In standardized chemical risk assessment, test systems representing an alternative to conventional animal experiments have become increasingly important during the last decade. Besides other approaches, the fish embryo toxicity test (FET) using early life stages was an attempt to substitute the standard fish toxicity test with adult individuals. In 2013, the FET was implemented in an OECD guideline (no. 236) and serves as the preferred procedure for testing the environmental risk of a substance. The correlation between embryonic and adult toxicity data has been proven in many former studies. However, not all types of compounds were equally predictable depending on their properties. At the same time, the embryo represents a dynamic system whose toxic response might not yet correspond to the adult reaction to a chemical. Molecular signaling pathways are probably not yet completely developed and functional. Involved enzymes become the limiting factors in the competition for cofactors necessary for the toxic response or normal development. The present PhD thesis focuses on the signaling pathway of the aryl-hydrocarbon receptor (AHR) in embryonic zebrafish (Danio rerio). The AHR functions as a transcription factor for many different genes, including P450 cytochromes (CYP) that contribute to the metabolism of xenobiotic sub-stances. Accordingly, the present experiments focused on the questions (1) whether gene transcription is altered depending on the type of the applied chemical, (2) whether the effects on the DNA level translate onto the higher biological levels of protein formation and enzymatic activity, and (3) how the embryonic development influences these processes. Ligands of the AHR belong to the group of dioxins and compounds with dioxin-like potential including environmentally relevant chemicals like polyaromatic hydrocarbons (PAH), polychlorinated biphenyls (PCB) and NSO-heterocyclic molecules (NSO-het). Four representatives of these types of chemicals have been selected for the experiments at hand: beta-naphthoflavone (BNF) and ben-zo[a]pyrene (BaP) as PAHs, PCB126 as the most potent PCB, and 2,3-benzofurane (2,3-BF) as NSO-het. Zebrafish embryos were exposed to these substances from 6 to 118 hours after fertilization (hpf). All cofactors involved in the AHR signaling pathway (AHR itself, AIP, ARNT, and HSP90β), the cytochromes CYP1a, CYP1b, CYP1c1, and CYP1c2, as well as the repressor of the AHR (AHR-R), were examined with regard to their transcript amounts in very short intervals (every 4 hours) during embryogenesis. In untreated embryos, a very distinct pattern of expression was detected for all AHR-dependent genes. The time course of the chemically induced expression varied depending on the applied chemical and its properties (hydrophobicity, planarity, biodegradability). None of the cofactors displayed impaired transcript amounts after exposition to any of the compounds. Since cyp1a was induced to the highest extent by all selected chemicals, its amount of protein was assessed, next to its transcription, in a specifically designed ELISA. Significant changes were not detected in any exposure scenario or at any time point during embryogenesis. The EROD assay captures the activity of all enzymes with deacetylase character (e. g. cyp1a) and represents the next biological level of response to xenobiotic exposure. In this test system, activity was found to be up-regulated only in embryos treated with PCB126 and after the moment of hatch (62 hpf). Experiments conducted with the same substance at similar conditions in a liver cell-line of the zebrafish (ZF-L) revealed low comparability between the two test systems with regard to the AHR- induced genes. The cofactors of the signaling pathways were not affected here either. An analysis of the whole organisms’ transcriptome was conducted for the time points of 12, 48, and 96 hpf to identify pathways that are regulated in a developmental, stage-dependent manner. Interactions with the AHR and its pathway represent potential mechanisms of toxicity after chemical exposure. The transcriptomic analysis of PCB126 treated embryos revealed several processes that were modified by the substance next to xenobiotic metabolism, even at the very early time point of 12 hpf. In addition to basic cell functions, pathways involved in the development of the muscles, the spine, the nervous system, and the eye were especially affected. Their dysregulation by PCB126 can cause the multiple malformations that have been observed in former studies after PCB126 exposure. However, direct linkage to the AHR was in most cases not evident. Taken together, the results of this PhD thesis lead to the conclusion that the binding of a ligand by the AHR is not the only decisive factor for the toxic response in embryonic zebrafish. The strong reaction in transcription could be transferred neither to the level of protein nor to enzymatic activity. Additionally, the pattern of induction differed depending on the gene and substance. Conclusively, it can be assumed that the applied substances not only impair biotransformation enzymes like the CYPs in their formation but also other important regulating molecules, e. g. kinases, in their activity. The involvement of the AHR in these processes remains to be subject of future studies. The hatch was furthermore identified as an essential cesura during embryogenesis. Therefore, the findings at hand illustrate, that standardized test systems using early life stages (FET) or cell cultures must be revised with regard to their reliability. The zebrafish should not be used earlier than 48 hpf, the initiation of the hatch, in order to obtain high comparability to results from adult fish. Furthermore, endpoints like sublethal malformations, AHR dependent gene induction, and EROD activity must be reconsidered regarding their explanatory power. Results of the present PhD thesis show that none of these endpoints alone is suitable to evaluate the toxicity of a sub-stance with a dioxin-like mode of action reliably. For an appropriate chemical risk assessment, the molecular mechanisms of the AHR signaling pathways, as well as the mutual interactions with other pathways and especially developmental processes, must be understood in detail and stay subject to intensive research so that embryos become a better tool when elucidating chemical modes of action and predicting the toxic potential of a substance.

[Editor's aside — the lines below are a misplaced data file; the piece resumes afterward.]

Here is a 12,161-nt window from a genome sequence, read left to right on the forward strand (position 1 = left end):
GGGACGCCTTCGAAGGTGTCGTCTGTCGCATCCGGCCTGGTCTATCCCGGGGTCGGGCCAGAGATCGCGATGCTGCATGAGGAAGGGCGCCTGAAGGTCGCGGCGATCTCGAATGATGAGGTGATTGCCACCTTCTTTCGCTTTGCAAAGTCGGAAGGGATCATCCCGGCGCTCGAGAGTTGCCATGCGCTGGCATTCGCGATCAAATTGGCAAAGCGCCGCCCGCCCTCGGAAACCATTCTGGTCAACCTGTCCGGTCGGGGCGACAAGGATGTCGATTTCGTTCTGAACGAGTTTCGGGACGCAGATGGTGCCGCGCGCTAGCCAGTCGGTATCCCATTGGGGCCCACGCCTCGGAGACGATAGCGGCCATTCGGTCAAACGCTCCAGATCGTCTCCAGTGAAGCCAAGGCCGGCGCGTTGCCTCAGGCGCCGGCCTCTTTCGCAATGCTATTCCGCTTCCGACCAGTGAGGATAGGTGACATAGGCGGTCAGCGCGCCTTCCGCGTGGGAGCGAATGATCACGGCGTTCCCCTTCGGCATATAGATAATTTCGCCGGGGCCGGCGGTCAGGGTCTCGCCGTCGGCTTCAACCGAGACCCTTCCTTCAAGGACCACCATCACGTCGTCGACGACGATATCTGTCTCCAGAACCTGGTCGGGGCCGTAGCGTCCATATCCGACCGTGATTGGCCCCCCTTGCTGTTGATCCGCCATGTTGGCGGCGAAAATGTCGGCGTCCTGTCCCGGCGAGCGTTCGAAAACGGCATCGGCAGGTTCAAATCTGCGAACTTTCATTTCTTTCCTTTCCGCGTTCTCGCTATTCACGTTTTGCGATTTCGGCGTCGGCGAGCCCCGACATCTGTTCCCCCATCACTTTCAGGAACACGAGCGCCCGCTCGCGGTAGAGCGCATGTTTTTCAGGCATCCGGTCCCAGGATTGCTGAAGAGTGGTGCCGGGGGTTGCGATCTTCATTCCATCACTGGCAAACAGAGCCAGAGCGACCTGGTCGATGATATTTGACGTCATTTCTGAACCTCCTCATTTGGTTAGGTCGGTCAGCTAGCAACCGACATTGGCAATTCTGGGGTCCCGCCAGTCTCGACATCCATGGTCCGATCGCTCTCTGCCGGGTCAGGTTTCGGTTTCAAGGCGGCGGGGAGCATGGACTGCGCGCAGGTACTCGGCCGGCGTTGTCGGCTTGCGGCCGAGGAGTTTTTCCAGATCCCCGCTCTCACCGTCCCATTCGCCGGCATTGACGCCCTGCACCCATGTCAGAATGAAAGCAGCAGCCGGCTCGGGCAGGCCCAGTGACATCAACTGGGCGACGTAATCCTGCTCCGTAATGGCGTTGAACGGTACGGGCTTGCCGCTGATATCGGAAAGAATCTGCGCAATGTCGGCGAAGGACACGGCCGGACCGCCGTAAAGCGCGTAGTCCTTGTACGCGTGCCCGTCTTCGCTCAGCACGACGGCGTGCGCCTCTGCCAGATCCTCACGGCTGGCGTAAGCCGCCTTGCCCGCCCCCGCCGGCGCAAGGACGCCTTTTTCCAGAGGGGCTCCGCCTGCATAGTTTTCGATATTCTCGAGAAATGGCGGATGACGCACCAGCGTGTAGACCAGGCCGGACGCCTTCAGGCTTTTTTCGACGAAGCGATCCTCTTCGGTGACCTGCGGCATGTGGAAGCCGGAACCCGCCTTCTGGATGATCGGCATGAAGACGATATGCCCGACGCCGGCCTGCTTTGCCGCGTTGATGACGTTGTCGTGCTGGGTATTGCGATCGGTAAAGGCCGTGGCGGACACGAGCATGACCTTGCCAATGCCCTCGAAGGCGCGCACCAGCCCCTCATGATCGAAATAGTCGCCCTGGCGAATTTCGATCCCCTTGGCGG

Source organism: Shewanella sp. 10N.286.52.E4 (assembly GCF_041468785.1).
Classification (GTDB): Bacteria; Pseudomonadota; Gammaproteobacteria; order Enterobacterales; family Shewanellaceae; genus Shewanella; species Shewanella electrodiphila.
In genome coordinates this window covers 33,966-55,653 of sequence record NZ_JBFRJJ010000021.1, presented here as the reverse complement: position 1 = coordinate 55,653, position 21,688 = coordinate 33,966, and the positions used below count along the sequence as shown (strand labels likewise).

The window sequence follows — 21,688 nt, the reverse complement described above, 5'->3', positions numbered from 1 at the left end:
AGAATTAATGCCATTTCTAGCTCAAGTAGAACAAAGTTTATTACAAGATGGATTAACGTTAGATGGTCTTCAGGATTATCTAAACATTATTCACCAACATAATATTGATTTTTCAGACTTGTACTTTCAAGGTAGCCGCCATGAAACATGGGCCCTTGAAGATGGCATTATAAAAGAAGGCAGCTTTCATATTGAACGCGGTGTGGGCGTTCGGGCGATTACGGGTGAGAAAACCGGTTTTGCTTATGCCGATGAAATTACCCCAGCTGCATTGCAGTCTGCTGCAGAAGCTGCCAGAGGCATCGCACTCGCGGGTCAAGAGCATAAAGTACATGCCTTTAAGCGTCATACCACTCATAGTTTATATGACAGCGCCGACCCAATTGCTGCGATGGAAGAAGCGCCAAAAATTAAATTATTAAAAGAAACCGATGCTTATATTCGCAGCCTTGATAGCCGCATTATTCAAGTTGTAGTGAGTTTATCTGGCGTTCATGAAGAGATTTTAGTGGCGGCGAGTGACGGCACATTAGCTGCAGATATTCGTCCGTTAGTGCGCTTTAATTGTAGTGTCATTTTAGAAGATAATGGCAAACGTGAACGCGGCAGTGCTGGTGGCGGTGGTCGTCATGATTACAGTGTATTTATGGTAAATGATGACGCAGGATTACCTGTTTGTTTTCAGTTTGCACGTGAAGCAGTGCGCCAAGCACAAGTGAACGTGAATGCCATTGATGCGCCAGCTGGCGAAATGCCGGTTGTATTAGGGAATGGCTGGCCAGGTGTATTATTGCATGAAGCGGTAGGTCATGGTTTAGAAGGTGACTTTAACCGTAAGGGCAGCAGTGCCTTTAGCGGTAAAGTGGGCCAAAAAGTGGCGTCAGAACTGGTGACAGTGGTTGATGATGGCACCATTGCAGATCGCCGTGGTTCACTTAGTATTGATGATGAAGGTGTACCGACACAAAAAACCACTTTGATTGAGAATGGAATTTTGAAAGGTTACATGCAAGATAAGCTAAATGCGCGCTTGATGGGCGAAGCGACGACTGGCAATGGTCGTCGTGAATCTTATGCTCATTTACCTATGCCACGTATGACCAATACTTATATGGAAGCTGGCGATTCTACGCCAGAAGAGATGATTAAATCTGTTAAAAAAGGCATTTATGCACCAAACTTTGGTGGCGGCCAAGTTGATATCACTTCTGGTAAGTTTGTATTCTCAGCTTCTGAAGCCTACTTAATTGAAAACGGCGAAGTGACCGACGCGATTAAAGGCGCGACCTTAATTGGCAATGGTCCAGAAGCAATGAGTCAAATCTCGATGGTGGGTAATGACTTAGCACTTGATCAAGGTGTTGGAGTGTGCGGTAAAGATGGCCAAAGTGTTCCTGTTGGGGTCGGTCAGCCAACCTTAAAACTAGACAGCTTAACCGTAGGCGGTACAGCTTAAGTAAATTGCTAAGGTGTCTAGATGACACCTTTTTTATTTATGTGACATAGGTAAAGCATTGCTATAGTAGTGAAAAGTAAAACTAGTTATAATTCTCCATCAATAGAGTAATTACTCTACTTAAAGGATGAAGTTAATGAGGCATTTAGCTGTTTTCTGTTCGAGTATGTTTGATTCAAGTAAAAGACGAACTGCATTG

- Department of Biology 
- Chair of Environmental Biology and Chemodynamics